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Using matrix row-echelon form in order to show a linear system has no solutions

And another example of solving a system of linear equations by putting an augmented matrix into reduced row echelon form. Created by Sal Khan.
Video transcript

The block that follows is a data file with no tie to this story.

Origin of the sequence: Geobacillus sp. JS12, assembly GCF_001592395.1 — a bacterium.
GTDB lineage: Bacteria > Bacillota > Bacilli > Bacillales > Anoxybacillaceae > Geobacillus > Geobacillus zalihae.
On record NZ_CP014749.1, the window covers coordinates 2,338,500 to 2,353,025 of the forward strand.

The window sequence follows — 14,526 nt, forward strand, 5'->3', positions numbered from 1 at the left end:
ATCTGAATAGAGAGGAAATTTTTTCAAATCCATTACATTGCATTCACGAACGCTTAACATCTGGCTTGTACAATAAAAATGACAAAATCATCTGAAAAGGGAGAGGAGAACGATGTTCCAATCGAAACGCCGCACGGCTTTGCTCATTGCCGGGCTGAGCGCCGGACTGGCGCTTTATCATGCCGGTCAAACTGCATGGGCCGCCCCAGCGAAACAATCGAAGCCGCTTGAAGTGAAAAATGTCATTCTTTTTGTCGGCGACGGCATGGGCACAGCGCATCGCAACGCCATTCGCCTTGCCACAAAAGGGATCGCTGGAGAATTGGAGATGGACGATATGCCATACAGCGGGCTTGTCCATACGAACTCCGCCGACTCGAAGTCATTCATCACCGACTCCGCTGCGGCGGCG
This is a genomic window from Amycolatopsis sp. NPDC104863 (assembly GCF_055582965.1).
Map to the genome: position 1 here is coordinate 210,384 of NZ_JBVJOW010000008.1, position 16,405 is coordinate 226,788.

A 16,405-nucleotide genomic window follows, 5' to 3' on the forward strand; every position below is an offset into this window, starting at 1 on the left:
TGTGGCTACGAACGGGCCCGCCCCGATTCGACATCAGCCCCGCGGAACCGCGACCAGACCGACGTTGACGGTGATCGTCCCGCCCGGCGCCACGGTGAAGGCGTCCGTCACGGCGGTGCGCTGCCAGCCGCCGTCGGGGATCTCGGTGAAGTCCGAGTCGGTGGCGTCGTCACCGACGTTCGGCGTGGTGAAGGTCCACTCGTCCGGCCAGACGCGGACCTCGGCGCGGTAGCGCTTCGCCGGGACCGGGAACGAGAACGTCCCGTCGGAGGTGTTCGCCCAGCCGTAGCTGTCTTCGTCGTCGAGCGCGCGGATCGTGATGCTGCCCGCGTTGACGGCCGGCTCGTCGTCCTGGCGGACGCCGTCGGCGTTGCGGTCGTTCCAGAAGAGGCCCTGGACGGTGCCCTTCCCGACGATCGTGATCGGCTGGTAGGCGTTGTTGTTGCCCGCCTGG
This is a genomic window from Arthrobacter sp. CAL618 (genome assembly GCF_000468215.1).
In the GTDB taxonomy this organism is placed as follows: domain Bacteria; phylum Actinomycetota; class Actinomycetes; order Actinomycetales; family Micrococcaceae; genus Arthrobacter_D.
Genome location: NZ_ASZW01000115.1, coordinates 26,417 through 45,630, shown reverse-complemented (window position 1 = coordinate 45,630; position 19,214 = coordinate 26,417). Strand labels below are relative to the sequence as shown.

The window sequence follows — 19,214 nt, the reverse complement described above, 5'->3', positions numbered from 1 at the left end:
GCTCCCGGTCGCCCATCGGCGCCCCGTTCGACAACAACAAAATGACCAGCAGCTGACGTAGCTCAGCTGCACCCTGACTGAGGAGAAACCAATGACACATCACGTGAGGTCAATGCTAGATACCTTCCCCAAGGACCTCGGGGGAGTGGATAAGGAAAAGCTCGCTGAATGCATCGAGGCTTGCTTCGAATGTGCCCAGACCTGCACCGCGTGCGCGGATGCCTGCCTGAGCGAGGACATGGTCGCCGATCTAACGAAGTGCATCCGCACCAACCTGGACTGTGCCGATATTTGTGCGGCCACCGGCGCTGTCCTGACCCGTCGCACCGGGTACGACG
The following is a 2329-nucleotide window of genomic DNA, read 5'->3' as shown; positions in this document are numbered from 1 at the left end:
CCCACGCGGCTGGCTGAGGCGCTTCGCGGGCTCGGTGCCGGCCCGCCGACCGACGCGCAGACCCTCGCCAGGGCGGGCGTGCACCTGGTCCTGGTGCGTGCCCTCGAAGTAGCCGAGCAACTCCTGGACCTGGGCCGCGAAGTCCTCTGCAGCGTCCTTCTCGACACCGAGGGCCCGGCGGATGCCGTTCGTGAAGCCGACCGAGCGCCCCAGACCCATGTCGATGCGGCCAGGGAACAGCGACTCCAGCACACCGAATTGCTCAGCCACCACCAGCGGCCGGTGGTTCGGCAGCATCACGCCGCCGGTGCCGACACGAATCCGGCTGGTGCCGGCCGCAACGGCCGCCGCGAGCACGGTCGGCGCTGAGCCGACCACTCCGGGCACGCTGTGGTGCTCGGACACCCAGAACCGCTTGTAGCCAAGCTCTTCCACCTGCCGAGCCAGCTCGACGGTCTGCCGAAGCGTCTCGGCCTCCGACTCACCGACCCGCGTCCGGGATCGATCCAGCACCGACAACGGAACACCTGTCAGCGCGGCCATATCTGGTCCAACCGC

I have here three linear equations of four unknowns. And like the first video, where I talked about reduced row echelon form, and solving systems of linear equations using augmented matrices, at least my gut feeling says, look, I have fewer equations than variables, so I probably won't be able to constrain this enough. Or maybe I'll have an infinite number of solutions. But let's see if I'm right. So let's construct the augmented matrix for this system of equations. My coefficients on the x1 terms are 1, 1, and 2. Coefficients on the x2 are 2, 2, and 4. Coefficients on x3 are 1, 2, and 0. There's of course no x3 term, so we can view it as a 0 coefficient. Coefficients on the x4 are 1, minus 1, and 6. And then on the right-hand side of the equals sign, I have 8, 12, and 4. There's my augmented matrix, now let's put this guy into reduced row echelon form. The first thing I want to do is, I want to zero out these two rows right here. So what can we do? I'm going to keep my first row the same for now, so it's 1, 2, 1, 1, 8. That line essentially represents my equals sign. What I can do is, let me subtract-- let me replace the second row with the second row minus the first row. So 1 minus 1 is 0, 2 minus 2 is 0, 2 minus 1 is 1, 1-- negative 1 minus 1 is minus 2, and then 12 minus 8 is 4. There you go, that looks good so far, it looks like column, or x2 which is represented by column two, looks like it might be a free variable, but we're not 100% sure yet. Let's do all of our rows. So let's take-- to get rid of this guy right here, let's replace our third equation with the third equation minus two times our first equation. So we get 2 minus 2 times 1 is 0, 4 minus 2 times 2, well that's 0, 0 minus 2 times 1, that's minus 2. 6 minus 2 times 1, well that's 4, right? 6 minus 2. And then 4 minus 2 times 8, is minus 16, 4 minus 16 is minus 12. Now what can we do? Well, let's see if we can get rid of this minus 2 term right there. So let me rewrite my augmented matrix. I'm going to keep row two the same this time, so I get a 0, 0, 1, minus 2, and essentially my equals sign, or the augmented part of the matrix. And now let's see what I can do. Let me get rid of this 0 up here, because I want to get into reduced row echelon form. So any of my pivot entries, which are always going to have the coefficient 1, or the entry 1, it should be the only non-zero term in my row. How do I get rid of this one here? Well I can subtract-- I can replace row one with row 1 minus row 2. So 1 minus 0 is 1, 2 minus 0 is 2, 1 minus 1 is 0, 1 minus minus 2, that's 1 plus 2, which is 3. And then 8 minus 4 is 4. And now how can I get rid of this guy? Well let me replace row 3 with row 3 plus 2 times row 1. Sorry, with row 3 plus 2 times row 2. Right? Because then you'd have minus 2, plus 2 times this, and they'd cancel out. So let's see the zeros. 0 plus 2 times 0, that's 0. 0 plus 2 times 0, that's 0, minus 2 plus 2 times 1 is 0. 4 plus 2 times minus 2, that's 4 minus 4, that's 0. And then I have minus 12, plus 2 times 4. That's minus 12 plus 8, that's minus 4. Now, this is interesting right now-- this is interesting. I have essentially put this in reduced row echelon form. I have two pivot entries, that's a pivot entry right there, and that's a pivot entry right there. They're the only non-zero term in their respective columns. And this is just kind of a style issue, but this pivot entry is in a lower row than that one. So it's in a column to the right of this one right there. And I just inspected, this looks like a-- this column two looks kind of like a free variable-- there's no pivot entry there, no pivot entry there. But let's see, let's map this back to our system of equations. These are just numbers to me and I just kind of mechanically, almost like a computer, put this in reduced row echelon form. Actually, almost exactly like a computer. But let me put it back to my system of linear equations, to see what our result is. So we get 1 times x1, let me write it in yellow. So I get 1 times x1, plus 2 times x2, plus 0 times x3, plus 3 times x4 is equal to 4. Obviously I could ignore this term right there, I didn't even have to write it. Actually. I'm not going to write that. Then I get 0 times x1, plus 0 times x2, plus 1 times x3, so I can just write that. I'll just write the one. 1 times x3, minus 2 times x4, is equal to 4. And then this last term, what do I get? I get 0 x1, plus 0 x2 plus 0 x3 plus 0 x4, well, all of that's equal to 0, and I've got to write something on the left-hand side. So let me just write a 0, and that's got to be equal to minus 4. Well this doesn't make any sense whatsoever. 0 equals minus 4. This is this is a nonsensical constraint, this is impossible. 0 can never equal minus 4. This is impossible. Which means that it is essentially impossible to find an intersection of these three systems of equations, or a solution set that satisfies all of them. When we looked at this initially, at the beginning of the of the video, we said there are only three equations, we have four unknowns, maybe there's going to be an infinite set of solutions. But turns out that these three-- I guess you can call them these three surfaces-- don't intersect in r4. Right? These are all four dimensional, we're dealing in r4 right here, because we have-- I guess each vector has four components, or we have four variables, is the way you could think about it. And it's always hard to visualize things in r4. But if we were doing things in r3, we can imagine the situation where, let's say we had two planes in r3. So that's one plane right there, and then I had another completely parallel plane to that one. So I had another completely parallel plane to that first one. Even though these would be two planes in r3, so let me give an example. So let's say that this first plane was represented by the equation 3x plus 6y plus 9z is equal to 5, and the second plane was represented by the equation 3x plus 6y plus 9z is equal to 2. These two planes in r3-- this is the case of r3, so this is r3 right here. These two planes, clearly they'll never intersect. Because obviously this one has the same coefficients adding up to 5, this one has the same coefficient adding up to 2. And when, if we just looked at this initially, if it wasn't so obvious, we would have said, we have only two equations with three unknowns, maybe this has an infinite set of solutions. But it won't be the case, because you can actually just subtract this equation, from the bottom equation, from the top equation. And what do you get? You would get a very familiar-- so if you just subtract the bottom equation from the top equation, and you get 3x minus 3x, 6y minus 6y, 9z minus 9z-- actually, let me do it right here. So for that minus that, you get zero is equal to 5 minus 2, which is 3. Which is a very similar result that we got up there. So when you have two parallel planes, in this case in r3, or really to any kind of two parallel equations, or a set of parallel equations, they won't intersect. And you're going to get, when you put it in reduced row echelon form, or you just do basic elimination, or you solve the systems, you're going to get a statement that zero is equal to something, and that means that there are no solutions. So the general take-away, if you have zero equals something, no solutions. If you have the same number of pivot variables, the same number of pivot entries as you do columns, so if you get the situations-- let me write this down, this is good to know. if you have zero is equal to anything, then that means no solution. If you're dealing with r3, then you probably have parallel planes, in r2 you're dealing with parallel lines. If you have the situation where you have the same number of pivot entries as columns, so it's just 1, 1, 1, 1, this is the case of r4 right there. I think you get the idea. That equals a, b, c, d. Then you have a unique solution. Now if, you have any free variables-- so free variables look like this, so let's say we have 1, 0, 1, 0, and then I have the entry 1, 1, let me be careful. 0, let me do it like this. 1, 0, 0, and then I have the entry 1, 2, and then I have a bunch of zeroes over here. And then this has to equal zero-- remember, if this was a bunch of zeroes equaling some variable, then I would have no solution, or equalling some constant, let's say this is equal to 5, this is equal to 2. If this is our reduced row echelon form that we eventually get to, then we have a few free variables. This is a free, or I guess we could call this column a free column, to some degree this one would be too. Because it has no pivot entries. These are the pivot entries. So this is variable x2 and that's variable x4. Then these would be free, we can set them equal to anything. So then here we have unlimited solutions, or no unique solutions. And that was actually the first example we saw. And these are really the three cases that you're going to see every time, and it's good to get familiar with them so you're never going to get stumped up when you have something like 0 equals minus 4, or 0 equals 3. Or if you have just a bunch of zeros and a bunch of rows. I want to make that very clear. Sometimes, you see a bunch of zeroes here, on the left-hand side of the augmented divide, and you might say, oh maybe I have no unique solutions, I have an infinite number of solutions. But you have to look at this entry right here. Only if this whole thing is zero and you have free variables, then you have an infinite number of solutions. If you have a statement like, 0 is equal to a, if this is equal to 7 right here, then all of the sudden you would have no solution to this. That you're dealing with parallel surfaces. Anyway, hopefully you found that helpful.